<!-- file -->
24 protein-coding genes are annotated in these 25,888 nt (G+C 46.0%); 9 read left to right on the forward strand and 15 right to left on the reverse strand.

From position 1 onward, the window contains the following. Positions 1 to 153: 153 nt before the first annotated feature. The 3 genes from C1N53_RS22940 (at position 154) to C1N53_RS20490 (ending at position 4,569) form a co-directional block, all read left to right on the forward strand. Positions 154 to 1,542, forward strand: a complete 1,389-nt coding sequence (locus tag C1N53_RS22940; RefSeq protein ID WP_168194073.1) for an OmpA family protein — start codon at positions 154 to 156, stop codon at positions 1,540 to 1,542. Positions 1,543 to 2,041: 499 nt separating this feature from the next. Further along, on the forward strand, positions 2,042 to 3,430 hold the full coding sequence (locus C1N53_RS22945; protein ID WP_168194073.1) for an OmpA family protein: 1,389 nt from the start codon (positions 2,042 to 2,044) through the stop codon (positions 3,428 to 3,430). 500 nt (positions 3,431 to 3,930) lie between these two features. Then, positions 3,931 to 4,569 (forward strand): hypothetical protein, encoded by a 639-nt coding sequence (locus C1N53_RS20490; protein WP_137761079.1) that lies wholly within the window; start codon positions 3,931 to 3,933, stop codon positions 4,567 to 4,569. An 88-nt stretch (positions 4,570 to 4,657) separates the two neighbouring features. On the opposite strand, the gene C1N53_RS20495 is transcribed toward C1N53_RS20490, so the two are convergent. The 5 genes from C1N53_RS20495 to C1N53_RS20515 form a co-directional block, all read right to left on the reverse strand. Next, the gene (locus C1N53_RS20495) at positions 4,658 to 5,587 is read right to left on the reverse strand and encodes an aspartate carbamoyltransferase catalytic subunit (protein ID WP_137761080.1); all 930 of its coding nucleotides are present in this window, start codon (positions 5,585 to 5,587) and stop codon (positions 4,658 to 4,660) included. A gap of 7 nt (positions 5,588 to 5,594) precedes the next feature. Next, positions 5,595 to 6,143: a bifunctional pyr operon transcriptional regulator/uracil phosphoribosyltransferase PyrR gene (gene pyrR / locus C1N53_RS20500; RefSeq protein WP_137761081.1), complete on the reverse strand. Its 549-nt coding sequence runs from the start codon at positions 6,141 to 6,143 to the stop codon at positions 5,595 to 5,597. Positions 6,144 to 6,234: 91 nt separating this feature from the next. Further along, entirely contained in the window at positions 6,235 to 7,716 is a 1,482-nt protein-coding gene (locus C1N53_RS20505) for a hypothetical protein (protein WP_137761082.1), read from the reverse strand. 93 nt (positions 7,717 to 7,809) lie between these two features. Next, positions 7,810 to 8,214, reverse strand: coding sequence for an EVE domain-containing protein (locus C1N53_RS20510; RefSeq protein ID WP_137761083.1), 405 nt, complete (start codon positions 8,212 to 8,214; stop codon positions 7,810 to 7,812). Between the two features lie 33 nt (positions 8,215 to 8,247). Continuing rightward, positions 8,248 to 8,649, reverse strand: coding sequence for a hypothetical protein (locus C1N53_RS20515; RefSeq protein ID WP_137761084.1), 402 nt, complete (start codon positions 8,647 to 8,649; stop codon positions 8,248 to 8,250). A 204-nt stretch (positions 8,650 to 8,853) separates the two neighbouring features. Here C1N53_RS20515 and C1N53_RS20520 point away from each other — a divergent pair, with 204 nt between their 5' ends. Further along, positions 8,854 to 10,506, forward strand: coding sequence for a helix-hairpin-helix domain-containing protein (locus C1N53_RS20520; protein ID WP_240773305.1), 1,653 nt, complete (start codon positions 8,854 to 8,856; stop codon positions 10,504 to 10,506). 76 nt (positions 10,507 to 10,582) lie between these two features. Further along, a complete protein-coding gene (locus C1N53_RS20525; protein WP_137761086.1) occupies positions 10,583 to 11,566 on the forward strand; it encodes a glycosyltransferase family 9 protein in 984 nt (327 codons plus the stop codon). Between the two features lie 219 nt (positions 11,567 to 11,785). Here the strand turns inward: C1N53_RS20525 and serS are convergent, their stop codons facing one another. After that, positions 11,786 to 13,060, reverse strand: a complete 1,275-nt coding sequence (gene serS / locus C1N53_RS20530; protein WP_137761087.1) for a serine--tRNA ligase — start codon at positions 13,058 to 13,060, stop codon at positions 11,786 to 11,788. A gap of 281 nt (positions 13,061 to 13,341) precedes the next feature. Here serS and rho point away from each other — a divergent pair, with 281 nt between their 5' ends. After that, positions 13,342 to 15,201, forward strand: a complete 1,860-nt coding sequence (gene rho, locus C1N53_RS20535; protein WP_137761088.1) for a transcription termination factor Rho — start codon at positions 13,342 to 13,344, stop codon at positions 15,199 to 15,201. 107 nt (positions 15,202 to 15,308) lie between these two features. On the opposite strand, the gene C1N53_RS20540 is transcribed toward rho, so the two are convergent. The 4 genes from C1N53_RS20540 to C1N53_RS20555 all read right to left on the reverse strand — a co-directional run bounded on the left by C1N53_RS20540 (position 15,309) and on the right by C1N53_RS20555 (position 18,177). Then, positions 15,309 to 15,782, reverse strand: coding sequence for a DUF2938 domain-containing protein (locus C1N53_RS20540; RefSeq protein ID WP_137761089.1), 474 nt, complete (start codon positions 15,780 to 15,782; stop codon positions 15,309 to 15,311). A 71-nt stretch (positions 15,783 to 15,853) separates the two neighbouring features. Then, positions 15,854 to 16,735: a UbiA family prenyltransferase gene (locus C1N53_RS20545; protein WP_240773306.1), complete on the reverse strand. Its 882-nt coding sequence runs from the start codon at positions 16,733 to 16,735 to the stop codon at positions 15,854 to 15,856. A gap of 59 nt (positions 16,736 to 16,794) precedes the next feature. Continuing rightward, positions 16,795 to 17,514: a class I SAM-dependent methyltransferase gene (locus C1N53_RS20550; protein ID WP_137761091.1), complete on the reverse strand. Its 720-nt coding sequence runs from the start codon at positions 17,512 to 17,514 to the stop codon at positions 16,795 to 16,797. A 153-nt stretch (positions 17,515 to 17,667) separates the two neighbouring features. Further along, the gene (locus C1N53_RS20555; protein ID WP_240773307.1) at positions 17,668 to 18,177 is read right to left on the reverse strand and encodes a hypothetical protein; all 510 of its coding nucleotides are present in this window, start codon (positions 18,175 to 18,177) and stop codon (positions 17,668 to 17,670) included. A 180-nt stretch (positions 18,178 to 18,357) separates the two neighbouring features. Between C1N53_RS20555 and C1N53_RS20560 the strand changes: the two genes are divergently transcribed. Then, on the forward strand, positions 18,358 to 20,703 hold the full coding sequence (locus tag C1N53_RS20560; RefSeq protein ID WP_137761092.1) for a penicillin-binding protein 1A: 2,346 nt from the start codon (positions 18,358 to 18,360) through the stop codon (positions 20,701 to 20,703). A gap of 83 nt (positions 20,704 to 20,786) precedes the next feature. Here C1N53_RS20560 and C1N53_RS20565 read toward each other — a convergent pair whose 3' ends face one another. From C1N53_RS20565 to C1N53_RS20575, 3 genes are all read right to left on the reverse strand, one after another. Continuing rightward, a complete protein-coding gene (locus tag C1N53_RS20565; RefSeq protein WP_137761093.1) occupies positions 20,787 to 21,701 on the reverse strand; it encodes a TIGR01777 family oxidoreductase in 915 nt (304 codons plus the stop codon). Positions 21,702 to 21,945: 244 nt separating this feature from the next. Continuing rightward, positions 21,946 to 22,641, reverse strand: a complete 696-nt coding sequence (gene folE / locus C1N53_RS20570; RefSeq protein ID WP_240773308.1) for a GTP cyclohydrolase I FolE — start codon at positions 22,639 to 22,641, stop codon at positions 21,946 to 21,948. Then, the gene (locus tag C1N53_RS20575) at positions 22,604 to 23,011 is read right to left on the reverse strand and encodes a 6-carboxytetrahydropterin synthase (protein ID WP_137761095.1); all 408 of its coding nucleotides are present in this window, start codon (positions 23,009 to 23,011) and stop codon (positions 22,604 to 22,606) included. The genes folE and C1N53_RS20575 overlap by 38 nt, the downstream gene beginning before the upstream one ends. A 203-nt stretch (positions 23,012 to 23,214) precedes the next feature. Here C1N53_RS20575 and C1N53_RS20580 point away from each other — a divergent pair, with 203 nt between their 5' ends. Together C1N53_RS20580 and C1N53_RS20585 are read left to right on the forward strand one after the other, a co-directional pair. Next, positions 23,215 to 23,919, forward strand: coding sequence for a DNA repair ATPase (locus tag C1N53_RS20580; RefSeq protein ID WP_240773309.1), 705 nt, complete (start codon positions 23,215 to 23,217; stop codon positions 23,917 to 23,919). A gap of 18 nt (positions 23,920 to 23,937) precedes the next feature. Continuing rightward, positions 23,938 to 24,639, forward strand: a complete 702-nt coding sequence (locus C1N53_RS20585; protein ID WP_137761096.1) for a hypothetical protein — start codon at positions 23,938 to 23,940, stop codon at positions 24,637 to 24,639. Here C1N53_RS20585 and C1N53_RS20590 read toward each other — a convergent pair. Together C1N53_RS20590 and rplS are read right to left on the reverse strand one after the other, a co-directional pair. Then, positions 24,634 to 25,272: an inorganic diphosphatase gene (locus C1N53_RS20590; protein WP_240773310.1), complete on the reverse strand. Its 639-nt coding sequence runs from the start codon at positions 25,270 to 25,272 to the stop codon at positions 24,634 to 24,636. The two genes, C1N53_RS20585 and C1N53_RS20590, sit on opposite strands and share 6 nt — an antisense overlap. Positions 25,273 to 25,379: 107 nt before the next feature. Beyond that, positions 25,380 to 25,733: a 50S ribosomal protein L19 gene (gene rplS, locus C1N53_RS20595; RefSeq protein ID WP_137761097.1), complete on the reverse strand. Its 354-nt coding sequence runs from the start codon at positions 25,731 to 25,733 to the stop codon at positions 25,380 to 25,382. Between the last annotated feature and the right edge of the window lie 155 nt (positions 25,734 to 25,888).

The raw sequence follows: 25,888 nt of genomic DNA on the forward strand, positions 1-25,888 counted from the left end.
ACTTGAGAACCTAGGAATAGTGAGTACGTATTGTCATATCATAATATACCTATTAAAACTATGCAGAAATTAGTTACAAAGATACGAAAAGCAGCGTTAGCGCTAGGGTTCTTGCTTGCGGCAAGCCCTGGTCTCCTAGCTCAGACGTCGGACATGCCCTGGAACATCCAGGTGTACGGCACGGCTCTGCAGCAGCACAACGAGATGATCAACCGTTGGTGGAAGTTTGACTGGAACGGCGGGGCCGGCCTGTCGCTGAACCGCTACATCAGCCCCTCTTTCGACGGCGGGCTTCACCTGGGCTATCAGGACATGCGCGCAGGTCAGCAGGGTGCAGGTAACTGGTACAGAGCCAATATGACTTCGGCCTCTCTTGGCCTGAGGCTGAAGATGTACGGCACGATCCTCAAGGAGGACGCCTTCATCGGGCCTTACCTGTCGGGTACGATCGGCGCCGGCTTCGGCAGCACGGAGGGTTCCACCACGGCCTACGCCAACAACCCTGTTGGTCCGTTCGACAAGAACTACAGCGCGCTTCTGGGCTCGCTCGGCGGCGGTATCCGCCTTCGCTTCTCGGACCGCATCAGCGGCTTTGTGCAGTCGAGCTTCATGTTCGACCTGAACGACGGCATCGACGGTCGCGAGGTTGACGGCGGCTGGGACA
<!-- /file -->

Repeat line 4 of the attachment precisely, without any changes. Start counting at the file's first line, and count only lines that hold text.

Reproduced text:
ACTTGAGAACCTAGGAATAGTGAGTACGTATTGTCATATCATAATATACCTATTAAAACTATGCAGAAATTAGTTACAAAGATACGAAAAGCAGCGTTAGCGCTAGGGTTCTTGCTTGCGGCAAGCCCTGGTCTCCTAGCTCAGACGTCGGACATGCCCTGGAACATCCAGGTGTACGGCACGGCTCTGCAGCAGCACAACGAGATGATCAACCGTTGGTGGAAGTTTGACTGGAACGGCGGGGCCGGCCTGTCGCTGAACCGCTACATCAGCCCCTCTTTCGACGGCGGGCTTCACCTGGGCTATCAGGACATGCGCGCAGGTCAGCAGGGTGCAGGTAACTGGTACAGAGCCAATATGACTTCGGCCTCTCTTGGCCTGAGGCTGAAGATGTACGGCACGATCCTCAAGGAGGACGCCTTCATCGGGCCTTACCTGTCGGGTACGATCGGCGCCGGCTTCGGCAGCACGGAGGGTTCCACCACGGCCTACGCCAACAACCCTGTTGGTCCGTTCGACAAGAACTACAGCGCGCTTCTGGGCTCGCTCGGCGGCGGTATCCGCCTTCGCTTCTCGGACCGCATCAGCGGCTTTGTGCAGTCGAGCTTCATGTTCGACCTGAACGACGGCATCGACGGTCGCGAGGTTGACGGCGGCTGGGACA